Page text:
Most of us are familiar with Lyft, the billion dollar startup that came from a mobile application that facilitates ride sharing. Others may also know that it was developed to initially support Zimride, a ride sharing service whose concept and name was inspired by Zimbabwean ride sharing practices.
This story has been recalled time and again to demonstrate the possibilities of great solutions being created for Zimbabwe and Africa out of everyday problems. That focus on local transport solutions didn’t die off with Zimride though.
A local startup called SmartGo Zimbabwe developed it’s own ride sharing service that uses an Android application with the same name. The service works in the same way as conventional ride sharing services, offering travelers a tool for facilitating and coordinating rides or lifts from transport headed in the same direction as their intended destination.
After downloading the app and registering an account, a user can then “Get a Ride” by specifying key details like the destination, date and time of departure, specified pickup point, preferred ride, the number of people and other specifics like luggage.
Once a ride is identified the user is given details that confirm the lift and give the user a SmartGo generated driver ID. Communication can be made via phone for followups. The service is offered to travelers for free with the drivers providing SmartGo with a commission which acts as the startup’s revenue.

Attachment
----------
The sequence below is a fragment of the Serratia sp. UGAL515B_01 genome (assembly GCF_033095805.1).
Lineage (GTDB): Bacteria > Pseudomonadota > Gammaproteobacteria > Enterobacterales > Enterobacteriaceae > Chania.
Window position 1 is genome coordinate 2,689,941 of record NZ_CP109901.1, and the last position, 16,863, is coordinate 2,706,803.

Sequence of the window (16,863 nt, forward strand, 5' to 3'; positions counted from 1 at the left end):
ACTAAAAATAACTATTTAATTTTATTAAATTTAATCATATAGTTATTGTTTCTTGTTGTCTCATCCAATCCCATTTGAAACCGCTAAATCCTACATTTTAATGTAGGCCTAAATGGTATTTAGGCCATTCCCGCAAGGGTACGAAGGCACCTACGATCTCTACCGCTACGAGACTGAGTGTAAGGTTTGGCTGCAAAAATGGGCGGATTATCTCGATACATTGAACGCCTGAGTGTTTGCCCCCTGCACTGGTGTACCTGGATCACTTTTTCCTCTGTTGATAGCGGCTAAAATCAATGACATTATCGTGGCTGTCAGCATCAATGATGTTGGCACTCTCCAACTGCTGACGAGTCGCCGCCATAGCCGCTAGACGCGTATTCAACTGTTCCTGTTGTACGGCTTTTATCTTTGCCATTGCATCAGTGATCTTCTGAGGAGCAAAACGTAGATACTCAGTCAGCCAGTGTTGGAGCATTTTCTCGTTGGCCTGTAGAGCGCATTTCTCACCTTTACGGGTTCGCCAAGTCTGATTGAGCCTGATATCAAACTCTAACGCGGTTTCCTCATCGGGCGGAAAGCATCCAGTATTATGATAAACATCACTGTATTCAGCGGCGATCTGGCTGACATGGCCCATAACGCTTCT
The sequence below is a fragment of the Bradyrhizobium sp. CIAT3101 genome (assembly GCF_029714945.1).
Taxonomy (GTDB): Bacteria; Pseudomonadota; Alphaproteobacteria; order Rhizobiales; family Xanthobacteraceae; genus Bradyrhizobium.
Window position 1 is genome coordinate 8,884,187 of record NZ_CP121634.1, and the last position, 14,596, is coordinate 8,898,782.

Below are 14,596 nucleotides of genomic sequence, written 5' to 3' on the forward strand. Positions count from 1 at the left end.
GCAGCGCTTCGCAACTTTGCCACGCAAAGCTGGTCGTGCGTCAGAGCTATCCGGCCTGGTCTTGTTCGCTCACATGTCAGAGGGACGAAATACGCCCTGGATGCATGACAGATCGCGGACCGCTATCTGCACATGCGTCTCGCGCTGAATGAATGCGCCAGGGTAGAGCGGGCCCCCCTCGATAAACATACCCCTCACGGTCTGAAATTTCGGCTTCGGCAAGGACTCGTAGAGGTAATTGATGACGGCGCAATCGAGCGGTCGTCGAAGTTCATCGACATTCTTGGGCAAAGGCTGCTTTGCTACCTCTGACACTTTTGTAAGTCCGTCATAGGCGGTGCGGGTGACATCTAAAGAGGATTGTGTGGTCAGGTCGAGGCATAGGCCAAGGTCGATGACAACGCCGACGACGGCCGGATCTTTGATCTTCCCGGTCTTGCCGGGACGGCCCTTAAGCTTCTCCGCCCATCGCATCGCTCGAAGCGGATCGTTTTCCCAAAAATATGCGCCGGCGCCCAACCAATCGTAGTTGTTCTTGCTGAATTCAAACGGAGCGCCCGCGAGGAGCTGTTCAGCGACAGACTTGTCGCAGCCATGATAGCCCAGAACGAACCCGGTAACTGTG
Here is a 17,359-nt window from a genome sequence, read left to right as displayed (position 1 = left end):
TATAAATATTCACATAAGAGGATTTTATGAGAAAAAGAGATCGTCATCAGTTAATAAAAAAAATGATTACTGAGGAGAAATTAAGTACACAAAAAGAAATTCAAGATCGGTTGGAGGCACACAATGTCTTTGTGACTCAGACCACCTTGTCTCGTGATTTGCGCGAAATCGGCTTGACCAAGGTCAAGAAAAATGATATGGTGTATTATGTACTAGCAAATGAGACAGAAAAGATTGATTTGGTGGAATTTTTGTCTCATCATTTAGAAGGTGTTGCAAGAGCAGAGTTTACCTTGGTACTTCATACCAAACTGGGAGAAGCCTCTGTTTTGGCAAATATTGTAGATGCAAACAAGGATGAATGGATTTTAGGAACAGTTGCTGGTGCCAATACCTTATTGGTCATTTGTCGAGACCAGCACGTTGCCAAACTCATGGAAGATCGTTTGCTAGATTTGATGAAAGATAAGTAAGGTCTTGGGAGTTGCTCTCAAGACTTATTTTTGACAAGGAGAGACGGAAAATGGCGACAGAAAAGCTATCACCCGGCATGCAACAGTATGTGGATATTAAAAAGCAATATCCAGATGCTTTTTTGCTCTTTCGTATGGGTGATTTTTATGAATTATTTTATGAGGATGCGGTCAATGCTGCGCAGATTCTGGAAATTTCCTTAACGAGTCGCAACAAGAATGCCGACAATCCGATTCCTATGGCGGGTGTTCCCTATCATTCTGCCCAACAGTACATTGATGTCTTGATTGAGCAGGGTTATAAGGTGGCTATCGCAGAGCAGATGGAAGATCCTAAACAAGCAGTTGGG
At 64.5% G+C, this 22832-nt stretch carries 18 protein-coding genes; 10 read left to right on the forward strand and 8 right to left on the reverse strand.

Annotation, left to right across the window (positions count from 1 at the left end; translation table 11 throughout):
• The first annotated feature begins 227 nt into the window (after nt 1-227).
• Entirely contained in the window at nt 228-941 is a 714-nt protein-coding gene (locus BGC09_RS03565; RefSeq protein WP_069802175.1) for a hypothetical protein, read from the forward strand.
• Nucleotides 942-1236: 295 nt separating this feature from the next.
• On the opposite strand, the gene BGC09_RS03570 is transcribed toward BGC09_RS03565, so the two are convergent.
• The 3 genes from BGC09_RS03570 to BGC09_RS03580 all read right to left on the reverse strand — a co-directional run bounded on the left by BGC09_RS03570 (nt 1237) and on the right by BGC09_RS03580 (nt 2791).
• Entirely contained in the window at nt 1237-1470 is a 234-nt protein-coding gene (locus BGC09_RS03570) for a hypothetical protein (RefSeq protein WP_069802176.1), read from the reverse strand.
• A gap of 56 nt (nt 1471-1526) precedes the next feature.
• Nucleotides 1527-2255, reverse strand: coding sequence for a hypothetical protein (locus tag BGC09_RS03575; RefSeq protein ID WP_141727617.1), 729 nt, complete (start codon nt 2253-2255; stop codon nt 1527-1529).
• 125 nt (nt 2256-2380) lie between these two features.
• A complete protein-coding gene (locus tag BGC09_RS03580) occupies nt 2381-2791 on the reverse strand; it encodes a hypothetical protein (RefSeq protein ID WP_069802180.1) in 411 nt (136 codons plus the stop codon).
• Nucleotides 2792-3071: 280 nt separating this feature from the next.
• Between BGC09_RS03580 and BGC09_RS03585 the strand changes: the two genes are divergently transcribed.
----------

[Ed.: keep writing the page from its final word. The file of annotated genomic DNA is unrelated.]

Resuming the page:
So far the service which was launched on the 18th of December has attracted 20 frequent users and is targeting a monthly sign up of 50 users, with a lot of the attention for the app having been created among students traveling to college.
Dealing with mahwindi
According to Prosper Nyamukondiwa, the co-founder of SmartGo, the application was designed to be a simple and convenient solution for the challenges faced by Zimbabwean travelers who often turn to private transport for lifts to their intended destinations.
Another problem that he and his co-founder Juma Mkanda felt needed a solution was the heckling that travelers and drivers encounter from touts, commonly known as mahwindi that frequent transport pickup points. Nyamukondiwa says,
Most Zimbabweans in their life have used lifts for their journeys . But in accessing lifts they face harassment from rank touts. (These guys) also offer competition to our service but they are also a problem we want to deal with.
Another value proposition from SmartGo team is the security that comes with dealing with drivers that are registered in their system and can therefore be traced. This manages the risks that travelers are exposed to when they get lifts at these pick up points.
Besides worrying about competition Nyamukondiwa says they have other challenges that lie in their own journey to startup success. SmartGo is a bootstrapped venture so there has been attempt to make the most of whatever resources are at their disposal, a situation that will become challenging as the service scales and they figure out how to handle an increase in traffic.
One other challenge that will be hard to overcome is the limited internet penetration which affects the uptake of any broadband enabled service. this has also fed into a reluctance to use the service by some travelers who see it as a new form of technology which uses broadband and is therefore a cost.
As entrepreneurs they do however want to continue to refine their service and are hoping to onboard other services such as insurance and car tracking at a later stage. and as these are the early stages of their startup, they will looking for feedback to do this.
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